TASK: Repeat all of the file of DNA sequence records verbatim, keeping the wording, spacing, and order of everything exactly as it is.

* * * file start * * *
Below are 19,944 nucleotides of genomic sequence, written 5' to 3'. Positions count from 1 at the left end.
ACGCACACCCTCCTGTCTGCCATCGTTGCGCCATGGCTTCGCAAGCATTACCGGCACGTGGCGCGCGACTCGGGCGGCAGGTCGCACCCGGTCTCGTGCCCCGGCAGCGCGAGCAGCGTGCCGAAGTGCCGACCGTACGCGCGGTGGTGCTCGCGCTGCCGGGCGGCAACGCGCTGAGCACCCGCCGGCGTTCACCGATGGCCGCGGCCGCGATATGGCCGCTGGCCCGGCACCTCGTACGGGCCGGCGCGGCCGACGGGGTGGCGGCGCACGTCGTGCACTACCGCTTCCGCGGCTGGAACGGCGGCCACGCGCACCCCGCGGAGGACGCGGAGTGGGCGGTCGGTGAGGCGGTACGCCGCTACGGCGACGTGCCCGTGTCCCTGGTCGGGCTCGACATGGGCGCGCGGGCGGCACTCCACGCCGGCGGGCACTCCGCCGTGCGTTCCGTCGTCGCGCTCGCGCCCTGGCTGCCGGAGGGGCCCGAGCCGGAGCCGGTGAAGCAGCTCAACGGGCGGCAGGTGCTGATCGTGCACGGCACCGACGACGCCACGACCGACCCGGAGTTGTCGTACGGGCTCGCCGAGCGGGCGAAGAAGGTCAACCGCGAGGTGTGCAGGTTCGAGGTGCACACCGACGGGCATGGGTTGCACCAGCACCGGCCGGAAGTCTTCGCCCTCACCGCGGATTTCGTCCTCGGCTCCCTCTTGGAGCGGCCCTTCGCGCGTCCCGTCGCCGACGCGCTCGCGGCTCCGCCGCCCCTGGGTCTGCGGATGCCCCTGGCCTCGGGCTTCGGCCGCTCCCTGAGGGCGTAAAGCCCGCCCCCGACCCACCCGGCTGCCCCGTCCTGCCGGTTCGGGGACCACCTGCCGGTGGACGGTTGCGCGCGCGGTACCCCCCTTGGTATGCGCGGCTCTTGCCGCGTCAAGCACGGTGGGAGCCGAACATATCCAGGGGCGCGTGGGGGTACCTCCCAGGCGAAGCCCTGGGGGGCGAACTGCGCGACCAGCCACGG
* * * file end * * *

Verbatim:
Below are 19,944 nucleotides of genomic sequence, written 5' to 3'. Positions count from 1 at the left end.
ACGCACACCCTCCTGTCTGCCATCGTTGCGCCATGGCTTCGCAAGCATTACCGGCACGTGGCGCGCGACTCGGGCGGCAGGTCGCACCCGGTCTCGTGCCCCGGCAGCGCGAGCAGCGTGCCGAAGTGCCGACCGTACGCGCGGTGGTGCTCGCGCTGCCGGGCGGCAACGCGCTGAGCACCCGCCGGCGTTCACCGATGGCCGCGGCCGCGATATGGCCGCTGGCCCGGCACCTCGTACGGGCCGGCGCGGCCGACGGGGTGGCGGCGCACGTCGTGCACTACCGCTTCCGCGGCTGGAACGGCGGCCACGCGCACCCCGCGGAGGACGCGGAGTGGGCGGTCGGTGAGGCGGTACGCCGCTACGGCGACGTGCCCGTGTCCCTGGTCGGGCTCGACATGGGCGCGCGGGCGGCACTCCACGCCGGCGGGCACTCCGCCGTGCGTTCCGTCGTCGCGCTCGCGCCCTGGCTGCCGGAGGGGCCCGAGCCGGAGCCGGTGAAGCAGCTCAACGGGCGGCAGGTGCTGATCGTGCACGGCACCGACGACGCCACGACCGACCCGGAGTTGTCGTACGGGCTCGCCGAGCGGGCGAAGAAGGTCAACCGCGAGGTGTGCAGGTTCGAGGTGCACACCGACGGGCATGGGTTGCACCAGCACCGGCCGGAAGTCTTCGCCCTCACCGCGGATTTCGTCCTCGGCTCCCTCTTGGAGCGGCCCTTCGCGCGTCCCGTCGCCGACGCGCTCGCGGCTCCGCCGCCCCTGGGTCTGCGGATGCCCCTGGCCTCGGGCTTCGGCCGCTCCCTGAGGGCGTAAAGCCCGCCCCCGACCCACCCGGCTGCCCCGTCCTGCCGGTTCGGGGACCACCTGCCGGTGGACGGTTGCGCGCGCGGTACCCCCCTTGGTATGCGCGGCTCTTGCCGCGTCAAGCACGGTGGGAGCCGAACATATCCAGGGGCGCGTGGGGGTACCTCCCAGGCGAAGCCCTGGGGGGCGAACTGCGCGACCAGCCACGG